3. Play some music and let students have a snowball fight. How fun!
  4. When the music stops, have students take just one snowball back to their seats.
  5. Students should read what was written and write the next section of the story.
  6. Go back to step 2 and continue until the story has been completed.
  7. Have a few students share the finished stories. Students may also publish and illustrate the stories.

This is a super fun narrative writing activity to do for seasons and holidays. It is an excellent party day activity, because while being fun and engaging it also builds writing skills. Matching the music for the holiday or season adds to the fun.!


Light Up Math Game for the Holidays

light up mathHere is a super fun holiday math game to practice addition and subtraction facts to 20 or multiplication and division facts to 100.  The only materials needed are crayons, one board game and two moving pieces. Follow my TPT to receive notice of more of these math games for different holidays!

Directions for Two Players:

  1. Each player chooses a different color of crayon.
  2. The first player places the moving pieces on two numbers at the bottom of the page. The player adds or multiplies the numbers and colors a light bulb with the answer.
  3. The next player may move only one moving piece to a different number. The moving pieces may also be on the same number. This player colors the bulb with the answer. Players continue to take turns in this manner.
  4. The goal is to color in five bulbs in a row while blocking the other player from getting five in a row.  If the player wants the 18 bulb, they must figure out which numbers will get them to 18 using their subtraction or division skills.

Click here to download the Light Up Math game boards.

I hope your students enjoy this game!

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Open-Ended Math Tasks

A powerful, effective and easy way to differentiate in math is through open-ended tasks.  Open-ended math tasks…

  • Do not have one right answer
  • May be completed at different levels and in different ways
  • Empower students to make mathematical decisions
  • Engage students in productive struggle to build understanding
  • Encourage student creativity

Open-ended math tasks are used in guided math lessons where the teacher can support students in their decisions, discussions and sharing of ideas. They are also used at workstations with students working independently or collaborating with a team. The three categories you may use to assess the tasks are:

  • Complexity: The work matches the level of the student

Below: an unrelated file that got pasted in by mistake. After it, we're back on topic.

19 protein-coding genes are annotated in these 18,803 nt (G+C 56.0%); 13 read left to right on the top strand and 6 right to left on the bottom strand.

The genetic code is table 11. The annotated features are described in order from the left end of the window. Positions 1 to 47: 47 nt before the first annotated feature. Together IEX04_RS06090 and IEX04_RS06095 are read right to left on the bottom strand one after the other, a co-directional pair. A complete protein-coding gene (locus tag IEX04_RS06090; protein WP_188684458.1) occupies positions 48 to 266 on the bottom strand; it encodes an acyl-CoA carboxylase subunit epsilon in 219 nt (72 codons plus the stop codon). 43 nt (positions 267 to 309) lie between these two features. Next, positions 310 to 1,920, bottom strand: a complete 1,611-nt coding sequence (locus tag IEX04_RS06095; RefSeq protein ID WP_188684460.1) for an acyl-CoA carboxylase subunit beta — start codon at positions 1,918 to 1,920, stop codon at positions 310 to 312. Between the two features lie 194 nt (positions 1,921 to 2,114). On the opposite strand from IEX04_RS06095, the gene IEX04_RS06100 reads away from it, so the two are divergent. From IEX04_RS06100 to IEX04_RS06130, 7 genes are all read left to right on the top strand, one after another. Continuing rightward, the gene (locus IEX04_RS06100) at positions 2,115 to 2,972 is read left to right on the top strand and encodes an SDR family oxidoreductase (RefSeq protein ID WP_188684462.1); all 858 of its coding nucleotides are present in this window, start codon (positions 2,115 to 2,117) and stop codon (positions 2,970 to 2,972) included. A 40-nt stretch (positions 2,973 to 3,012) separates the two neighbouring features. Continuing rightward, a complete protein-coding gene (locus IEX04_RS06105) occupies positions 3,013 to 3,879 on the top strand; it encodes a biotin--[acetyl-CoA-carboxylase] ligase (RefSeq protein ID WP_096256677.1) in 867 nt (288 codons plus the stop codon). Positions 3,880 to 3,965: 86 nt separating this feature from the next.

• Correctness: All math terms, computation and information is correct.
  • Neatness: Completed task is neat and easy to understand

Here are some ways to develop open-ended math tasks that do not take a lot of teacher preparation. Click here to download 12 open-ended math task cards.

  1. Compare and Contrast: Students choose two numbers, shapes, graphs, etc and explain in writing and diagrams how they are alike and different.
  2. What’s the Question? Students are given the answer and then write a word problem with a question for the answer. This task card could be given to students at any grade level.  math task zombies
  3. What’s the Answer and the Question? Students fill in the answer and create a word problem for their answer.math card marbles
  4. Adjust Closed Word Problems: Take closed word problems for your grade level and remove some of the values.

Closed: Taylor has 854 baseball cards, and Kyle has 928.  If Taylor and Kyle combine their baseball cards, how many cards will there be? 

Open-Ended: Taylor has lots of baseball cards, and Kyle has even more cards than Tyler. If Jade and Kyle combine their baseball cards, how many cards will there be?

Closed: Bobby saw 3 cows, 2 horses and 6 chickens at the farm. How many animals did Bobby see at the farm?

Open-Ended: Bobby saw some cows, horses and chickens at the farm. How many animals did Bobby see at the farm? 

Closed: In the fish tank there are 28 fish. One fourth of the fish are goldfish. How many goldfish are in the tank. 

Open-ended:MT orange 5

5. Close or Almost: Using these words on math tasks gives students many more possibilities for their answers.   

Add two numbers where the sum is almost 25. What could the numbers be?                    Multiply two numbers where the product is close to 500. What could the numbers be?